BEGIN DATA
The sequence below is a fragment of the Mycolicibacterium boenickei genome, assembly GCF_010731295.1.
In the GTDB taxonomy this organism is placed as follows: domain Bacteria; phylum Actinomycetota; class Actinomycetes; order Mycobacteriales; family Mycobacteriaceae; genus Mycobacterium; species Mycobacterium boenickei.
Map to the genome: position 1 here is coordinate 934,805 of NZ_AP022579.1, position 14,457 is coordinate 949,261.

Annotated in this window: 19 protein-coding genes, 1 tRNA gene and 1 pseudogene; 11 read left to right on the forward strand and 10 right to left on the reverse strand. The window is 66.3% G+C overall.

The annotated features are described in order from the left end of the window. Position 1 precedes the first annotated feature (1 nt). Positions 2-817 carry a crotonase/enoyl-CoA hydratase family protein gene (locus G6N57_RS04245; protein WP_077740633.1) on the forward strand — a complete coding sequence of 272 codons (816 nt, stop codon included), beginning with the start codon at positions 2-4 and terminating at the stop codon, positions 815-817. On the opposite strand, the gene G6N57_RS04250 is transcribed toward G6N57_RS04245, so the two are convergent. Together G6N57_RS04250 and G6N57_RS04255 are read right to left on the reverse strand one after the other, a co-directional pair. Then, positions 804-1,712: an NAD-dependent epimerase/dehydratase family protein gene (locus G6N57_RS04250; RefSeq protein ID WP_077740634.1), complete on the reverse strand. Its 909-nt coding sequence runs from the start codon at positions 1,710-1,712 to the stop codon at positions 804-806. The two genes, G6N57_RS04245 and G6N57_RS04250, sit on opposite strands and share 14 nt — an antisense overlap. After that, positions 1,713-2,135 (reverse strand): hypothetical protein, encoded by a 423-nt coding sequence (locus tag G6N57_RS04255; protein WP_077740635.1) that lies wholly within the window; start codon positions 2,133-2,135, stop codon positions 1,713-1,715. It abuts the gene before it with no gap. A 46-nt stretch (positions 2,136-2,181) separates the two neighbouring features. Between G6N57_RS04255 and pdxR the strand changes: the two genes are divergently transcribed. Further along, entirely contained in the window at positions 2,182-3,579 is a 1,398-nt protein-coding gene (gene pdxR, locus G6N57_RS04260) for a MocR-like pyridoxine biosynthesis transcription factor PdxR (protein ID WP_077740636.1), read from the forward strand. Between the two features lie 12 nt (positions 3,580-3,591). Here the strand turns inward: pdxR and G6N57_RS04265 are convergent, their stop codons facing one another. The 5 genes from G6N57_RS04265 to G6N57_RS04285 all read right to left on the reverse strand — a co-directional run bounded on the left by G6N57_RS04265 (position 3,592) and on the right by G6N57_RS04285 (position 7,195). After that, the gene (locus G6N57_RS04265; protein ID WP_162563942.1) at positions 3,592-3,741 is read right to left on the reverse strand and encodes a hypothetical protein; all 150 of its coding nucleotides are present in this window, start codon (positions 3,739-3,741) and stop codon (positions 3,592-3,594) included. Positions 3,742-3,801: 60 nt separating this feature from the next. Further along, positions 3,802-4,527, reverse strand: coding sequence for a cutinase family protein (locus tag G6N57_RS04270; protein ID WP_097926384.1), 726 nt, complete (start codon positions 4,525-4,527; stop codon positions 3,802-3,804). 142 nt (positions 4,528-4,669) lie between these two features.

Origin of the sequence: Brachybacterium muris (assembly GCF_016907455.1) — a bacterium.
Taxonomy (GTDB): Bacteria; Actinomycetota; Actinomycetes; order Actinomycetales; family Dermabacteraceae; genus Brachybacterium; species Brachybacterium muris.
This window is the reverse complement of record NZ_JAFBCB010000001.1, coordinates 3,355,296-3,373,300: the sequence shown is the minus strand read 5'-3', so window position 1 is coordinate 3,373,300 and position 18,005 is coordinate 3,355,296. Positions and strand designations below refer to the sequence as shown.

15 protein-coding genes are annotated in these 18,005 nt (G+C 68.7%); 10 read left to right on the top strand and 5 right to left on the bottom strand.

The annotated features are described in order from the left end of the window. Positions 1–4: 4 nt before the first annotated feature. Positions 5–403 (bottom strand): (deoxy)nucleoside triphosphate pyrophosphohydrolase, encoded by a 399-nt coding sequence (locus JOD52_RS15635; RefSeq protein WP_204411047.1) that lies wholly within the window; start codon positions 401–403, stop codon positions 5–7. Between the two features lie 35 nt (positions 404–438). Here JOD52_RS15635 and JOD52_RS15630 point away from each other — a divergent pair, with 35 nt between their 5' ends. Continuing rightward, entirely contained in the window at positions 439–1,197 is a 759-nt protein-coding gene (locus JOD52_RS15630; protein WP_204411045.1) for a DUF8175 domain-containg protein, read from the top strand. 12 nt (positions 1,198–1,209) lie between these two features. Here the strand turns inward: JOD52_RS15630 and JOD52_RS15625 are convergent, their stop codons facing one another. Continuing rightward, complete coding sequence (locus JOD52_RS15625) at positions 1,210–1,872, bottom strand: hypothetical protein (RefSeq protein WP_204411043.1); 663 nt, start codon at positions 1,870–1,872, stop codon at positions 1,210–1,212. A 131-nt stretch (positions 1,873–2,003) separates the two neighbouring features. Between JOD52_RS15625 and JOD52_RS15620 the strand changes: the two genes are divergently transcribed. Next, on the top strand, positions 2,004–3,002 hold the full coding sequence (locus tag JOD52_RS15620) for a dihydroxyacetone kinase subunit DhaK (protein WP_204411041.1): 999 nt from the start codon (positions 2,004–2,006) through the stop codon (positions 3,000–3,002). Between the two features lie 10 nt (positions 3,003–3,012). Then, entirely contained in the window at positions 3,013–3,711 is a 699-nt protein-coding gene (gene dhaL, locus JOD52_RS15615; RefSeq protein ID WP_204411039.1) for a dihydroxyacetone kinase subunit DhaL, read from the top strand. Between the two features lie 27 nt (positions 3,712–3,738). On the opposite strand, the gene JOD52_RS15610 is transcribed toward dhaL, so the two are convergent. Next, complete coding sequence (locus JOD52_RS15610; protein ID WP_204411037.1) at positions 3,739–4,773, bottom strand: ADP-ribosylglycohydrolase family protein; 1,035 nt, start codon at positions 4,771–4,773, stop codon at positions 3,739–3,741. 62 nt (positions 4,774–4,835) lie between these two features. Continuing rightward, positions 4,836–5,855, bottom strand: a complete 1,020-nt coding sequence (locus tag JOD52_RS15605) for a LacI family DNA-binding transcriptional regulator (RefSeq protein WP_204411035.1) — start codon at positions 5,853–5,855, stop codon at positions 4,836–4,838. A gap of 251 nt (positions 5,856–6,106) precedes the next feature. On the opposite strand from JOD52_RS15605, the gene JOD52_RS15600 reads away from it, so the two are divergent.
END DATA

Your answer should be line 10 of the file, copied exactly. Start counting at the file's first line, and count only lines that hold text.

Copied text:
The annotated features are described in order from the left end of the window. Positions 1–4: 4 nt before the first annotated feature. Positions 5–403 (bottom strand): (deoxy)nucleoside triphosphate pyrophosphohydrolase, encoded by a 399-nt coding sequence (locus JOD52_RS15635; RefSeq protein WP_204411047.1) that lies wholly within the window; start codon positions 401–403, stop codon positions 5–7. Between the two features lie 35 nt (positions 404–438). Here JOD52_RS15635 and JOD52_RS15630 point away from each other — a divergent pair, with 35 nt between their 5' ends. Continuing rightward, entirely contained in the window at positions 439–1,197 is a 759-nt protein-coding gene (locus JOD52_RS15630; protein WP_204411045.1) for a DUF8175 domain-containg protein, read from the top strand. 12 nt (positions 1,198–1,209) lie between these two features. Here the strand turns inward: JOD52_RS15630 and JOD52_RS15625 are convergent, their stop codons facing one another. Continuing rightward, complete coding sequence (locus JOD52_RS15625) at positions 1,210–1,872, bottom strand: hypothetical protein (RefSeq protein WP_204411043.1); 663 nt, start codon at positions 1,870–1,872, stop codon at positions 1,210–1,212. A 131-nt stretch (positions 1,873–2,003) separates the two neighbouring features. Between JOD52_RS15625 and JOD52_RS15620 the strand changes: the two genes are divergently transcribed. Next, on the top strand, positions 2,004–3,002 hold the full coding sequence (locus tag JOD52_RS15620) for a dihydroxyacetone kinase subunit DhaK (protein WP_204411041.1): 999 nt from the start codon (positions 2,004–2,006) through the stop codon (positions 3,000–3,002). Between the two features lie 10 nt (positions 3,003–3,012). Then, entirely contained in the window at positions 3,013–3,711 is a 699-nt protein-coding gene (gene dhaL, locus JOD52_RS15615; RefSeq protein ID WP_204411039.1) for a dihydroxyacetone kinase subunit DhaL, read from the top strand. Between the two features lie 27 nt (positions 3,712–3,738). On the opposite strand, the gene JOD52_RS15610 is transcribed toward dhaL, so the two are convergent. Next, complete coding sequence (locus JOD52_RS15610; protein ID WP_204411037.1) at positions 3,739–4,773, bottom strand: ADP-ribosylglycohydrolase family protein; 1,035 nt, start codon at positions 4,771–4,773, stop codon at positions 3,739–3,741. 62 nt (positions 4,774–4,835) lie between these two features. Continuing rightward, positions 4,836–5,855, bottom strand: a complete 1,020-nt coding sequence (locus tag JOD52_RS15605) for a LacI family DNA-binding transcriptional regulator (RefSeq protein WP_204411035.1) — start codon at positions 5,853–5,855, stop codon at positions 4,836–4,838. A gap of 251 nt (positions 5,856–6,106) precedes the next feature. On the opposite strand from JOD52_RS15605, the gene JOD52_RS15600 reads away from it, so the two are divergent.